Tutorial: Decorating a Gingerbread House for Christmas


Making and decorating a Gingerbread House at Christmas time can be a fun and satisfying activity.  It can also be an activity that starts off well, but ends in tears and may risk having you throw pieces of gingerbread at the closest wall in frustration.  There are cutter sets that you can buy which facilitate cutting the correct size for the walls and roof of your gingerbread house if you want to bake your own gingerbread.  If you’re like me and you’re  happy to find a short cut, you can find a kit at  Flying TIGER  store that sells for only €4.00! (I have included the link for the UK, but you can click on the home page and find the website for your country).  TIGER takes the architectural stress away from this creative project by removing the baking part.  If you wish to decorate your gingerbread house with your children, I suggest assembling it while they are at school, and then allow them the fun of decorating it with their favourite sweets.  I only used sweets to create a ‘garden hedge’ around the border of the cake board.  I wasn’t 100% sure how I wanted to decorate this house when I bought it, but  gathering some cake decorating utensils that I had at home, and a piping bag full of Royal Icing,  I had lots of fun creating what I think was my first ever Gingerbread House!

What you find when you open the Gingerbread House kit
The very helpful almost IKEA style instructions…

Making Royal Icing is an easy process using your electric stand mixer fitted with the whisk attachment.  Add 500g icing sugar gradually (one spoonful at a time) to 3 large egg whites, until the icing stands up n stiff peaks and is a candid white colour. If you don’t want to use raw egg, you can use a Royal Icing mix where you just add water.  These can be found in most cake decorating specialty stores.  I used the PAVONI Italia brand.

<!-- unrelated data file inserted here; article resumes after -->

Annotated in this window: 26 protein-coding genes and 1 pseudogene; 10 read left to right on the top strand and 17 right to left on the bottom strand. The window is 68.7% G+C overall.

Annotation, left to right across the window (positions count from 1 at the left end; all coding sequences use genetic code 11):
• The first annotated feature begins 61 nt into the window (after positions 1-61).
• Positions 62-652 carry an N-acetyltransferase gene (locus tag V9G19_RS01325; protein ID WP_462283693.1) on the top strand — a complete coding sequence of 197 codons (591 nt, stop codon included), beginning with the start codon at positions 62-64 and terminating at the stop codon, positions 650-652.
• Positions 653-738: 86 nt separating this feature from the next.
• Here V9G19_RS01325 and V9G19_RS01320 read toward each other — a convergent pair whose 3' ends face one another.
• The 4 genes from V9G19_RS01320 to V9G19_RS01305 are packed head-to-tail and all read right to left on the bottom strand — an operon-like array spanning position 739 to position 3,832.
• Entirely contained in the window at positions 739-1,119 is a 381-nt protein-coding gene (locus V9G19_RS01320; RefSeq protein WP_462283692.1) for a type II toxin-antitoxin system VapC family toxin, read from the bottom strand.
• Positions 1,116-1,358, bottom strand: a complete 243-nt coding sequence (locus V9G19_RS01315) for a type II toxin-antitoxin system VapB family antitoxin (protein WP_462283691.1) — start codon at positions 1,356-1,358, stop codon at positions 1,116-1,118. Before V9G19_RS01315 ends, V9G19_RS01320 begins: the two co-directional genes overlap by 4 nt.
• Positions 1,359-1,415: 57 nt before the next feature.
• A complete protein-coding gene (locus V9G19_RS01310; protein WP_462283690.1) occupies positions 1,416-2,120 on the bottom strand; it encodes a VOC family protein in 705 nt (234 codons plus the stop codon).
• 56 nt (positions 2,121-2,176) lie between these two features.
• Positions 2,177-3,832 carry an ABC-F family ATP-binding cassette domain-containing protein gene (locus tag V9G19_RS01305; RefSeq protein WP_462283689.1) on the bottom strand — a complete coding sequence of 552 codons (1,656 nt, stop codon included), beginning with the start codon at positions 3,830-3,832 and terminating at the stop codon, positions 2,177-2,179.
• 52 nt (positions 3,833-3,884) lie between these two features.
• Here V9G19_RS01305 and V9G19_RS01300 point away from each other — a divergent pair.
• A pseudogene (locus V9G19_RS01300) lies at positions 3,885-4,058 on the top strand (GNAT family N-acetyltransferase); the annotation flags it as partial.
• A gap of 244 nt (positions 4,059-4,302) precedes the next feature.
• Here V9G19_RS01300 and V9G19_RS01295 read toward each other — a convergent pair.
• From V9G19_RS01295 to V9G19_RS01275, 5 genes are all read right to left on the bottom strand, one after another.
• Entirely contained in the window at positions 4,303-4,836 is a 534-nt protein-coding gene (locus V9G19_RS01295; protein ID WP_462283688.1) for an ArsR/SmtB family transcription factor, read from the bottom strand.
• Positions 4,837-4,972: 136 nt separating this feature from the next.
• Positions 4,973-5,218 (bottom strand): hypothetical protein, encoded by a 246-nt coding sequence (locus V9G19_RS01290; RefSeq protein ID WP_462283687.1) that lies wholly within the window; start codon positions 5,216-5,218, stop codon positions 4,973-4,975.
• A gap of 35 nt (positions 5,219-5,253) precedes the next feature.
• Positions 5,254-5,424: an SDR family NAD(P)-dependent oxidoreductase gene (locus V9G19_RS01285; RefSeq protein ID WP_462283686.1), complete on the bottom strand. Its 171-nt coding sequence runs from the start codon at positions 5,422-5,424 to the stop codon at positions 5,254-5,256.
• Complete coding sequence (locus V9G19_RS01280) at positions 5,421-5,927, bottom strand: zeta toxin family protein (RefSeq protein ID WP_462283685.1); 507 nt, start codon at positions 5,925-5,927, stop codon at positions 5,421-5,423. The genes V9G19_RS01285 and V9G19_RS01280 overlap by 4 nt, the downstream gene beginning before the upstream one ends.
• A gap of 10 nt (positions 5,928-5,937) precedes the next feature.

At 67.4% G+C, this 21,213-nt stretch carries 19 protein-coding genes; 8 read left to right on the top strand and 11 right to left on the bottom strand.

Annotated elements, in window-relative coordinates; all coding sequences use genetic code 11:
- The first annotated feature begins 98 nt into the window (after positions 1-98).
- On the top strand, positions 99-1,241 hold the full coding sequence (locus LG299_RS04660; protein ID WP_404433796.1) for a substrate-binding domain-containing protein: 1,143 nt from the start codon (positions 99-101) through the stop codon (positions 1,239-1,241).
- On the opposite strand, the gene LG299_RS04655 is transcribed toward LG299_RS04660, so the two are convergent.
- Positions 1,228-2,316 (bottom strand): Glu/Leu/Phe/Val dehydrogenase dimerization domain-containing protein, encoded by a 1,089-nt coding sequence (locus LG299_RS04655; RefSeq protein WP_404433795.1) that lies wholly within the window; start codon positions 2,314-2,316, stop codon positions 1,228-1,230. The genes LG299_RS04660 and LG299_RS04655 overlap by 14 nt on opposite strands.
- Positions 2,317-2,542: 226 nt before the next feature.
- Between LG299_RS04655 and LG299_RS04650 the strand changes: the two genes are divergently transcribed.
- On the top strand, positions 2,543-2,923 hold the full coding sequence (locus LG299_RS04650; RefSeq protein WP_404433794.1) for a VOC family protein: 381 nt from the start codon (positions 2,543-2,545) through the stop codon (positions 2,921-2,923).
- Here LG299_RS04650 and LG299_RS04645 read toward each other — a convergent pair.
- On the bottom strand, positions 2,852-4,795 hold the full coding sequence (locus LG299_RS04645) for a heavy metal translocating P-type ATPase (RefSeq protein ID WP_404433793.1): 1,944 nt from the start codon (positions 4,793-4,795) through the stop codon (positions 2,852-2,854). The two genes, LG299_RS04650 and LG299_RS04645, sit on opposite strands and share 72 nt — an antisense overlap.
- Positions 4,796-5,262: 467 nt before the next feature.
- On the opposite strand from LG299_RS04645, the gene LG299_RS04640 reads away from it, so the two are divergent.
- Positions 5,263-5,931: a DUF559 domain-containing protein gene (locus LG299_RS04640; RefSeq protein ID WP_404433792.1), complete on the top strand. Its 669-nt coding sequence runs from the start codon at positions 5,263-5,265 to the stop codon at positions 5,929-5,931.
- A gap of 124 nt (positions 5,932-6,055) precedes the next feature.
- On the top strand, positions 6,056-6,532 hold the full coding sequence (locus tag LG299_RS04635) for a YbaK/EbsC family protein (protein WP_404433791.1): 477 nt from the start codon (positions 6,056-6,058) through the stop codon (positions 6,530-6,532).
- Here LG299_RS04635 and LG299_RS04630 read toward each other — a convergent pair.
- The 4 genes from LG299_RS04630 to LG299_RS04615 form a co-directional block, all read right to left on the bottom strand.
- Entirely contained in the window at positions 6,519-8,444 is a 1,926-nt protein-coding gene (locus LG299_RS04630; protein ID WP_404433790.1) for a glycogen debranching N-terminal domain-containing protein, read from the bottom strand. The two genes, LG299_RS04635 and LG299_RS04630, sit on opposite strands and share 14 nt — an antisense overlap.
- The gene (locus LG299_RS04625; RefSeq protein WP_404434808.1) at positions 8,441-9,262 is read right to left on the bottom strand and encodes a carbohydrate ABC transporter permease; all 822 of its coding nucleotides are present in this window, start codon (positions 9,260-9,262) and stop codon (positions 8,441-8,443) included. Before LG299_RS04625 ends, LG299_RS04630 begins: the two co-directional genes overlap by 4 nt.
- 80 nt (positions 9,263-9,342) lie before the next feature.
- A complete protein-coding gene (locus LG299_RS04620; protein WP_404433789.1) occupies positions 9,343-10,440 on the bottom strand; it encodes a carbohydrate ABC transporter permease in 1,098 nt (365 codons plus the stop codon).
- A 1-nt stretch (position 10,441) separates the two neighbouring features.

First you must decorate the walls and roof, and it’s much easier to do as much as possible before you assemble the house.  If you want many intricate details around the windows or door for example, decorating the pieces while they are still flat on the table will be much easier and probably save you an anxiety attack.

The front and back of the house, getting stenciled with Royal Icing

This is a ‘silicone onlay’ from Marvelous Molds and I decided to use it for the roof.  You must use gumpaste also known as sugarpaste and not fondant when working with these silicone onlays.

Ready to Assemble!

Once you’ve prepared your walls and roof, it is time to assemble your Gingerbread House.  Use a sturdy cake board for the base.  If you have someone to assist you during this process, your life will be a little easier, otherwise you can do as I did, and use some food cans to provide support for the walls while you wait for the Royal Icing to set.  Royal Icing dries very quickly, so you really don’t have to wait long at all.

Continue to assemble your house, and once the roof is attached, you’re ready to finish your house letting your creativity go wild.  Candy canes are an easy decoration to attach and they’ll make your house look instantly festive.  I used plunger cutters to make the little holly leaves on the top of the roof, and at the base of either candy cane.  I then coloured them with petal dust.  (Making them in green sugarpaste would have been easier though).   You could make a snowman for the ‘garden’ from fondant or sprinkle the finished house with edible glitter.  Lights can also be added inside the house.  Create a little hole at the bottom of the house (choose a corner) for the electrical cord.   Once you’ve finished decorating your Gingerbread House, add a pretty ribbon around the cake board and stand back to admire your handy work!

Look online for inspiration if your Christmas spirit is starting to wane.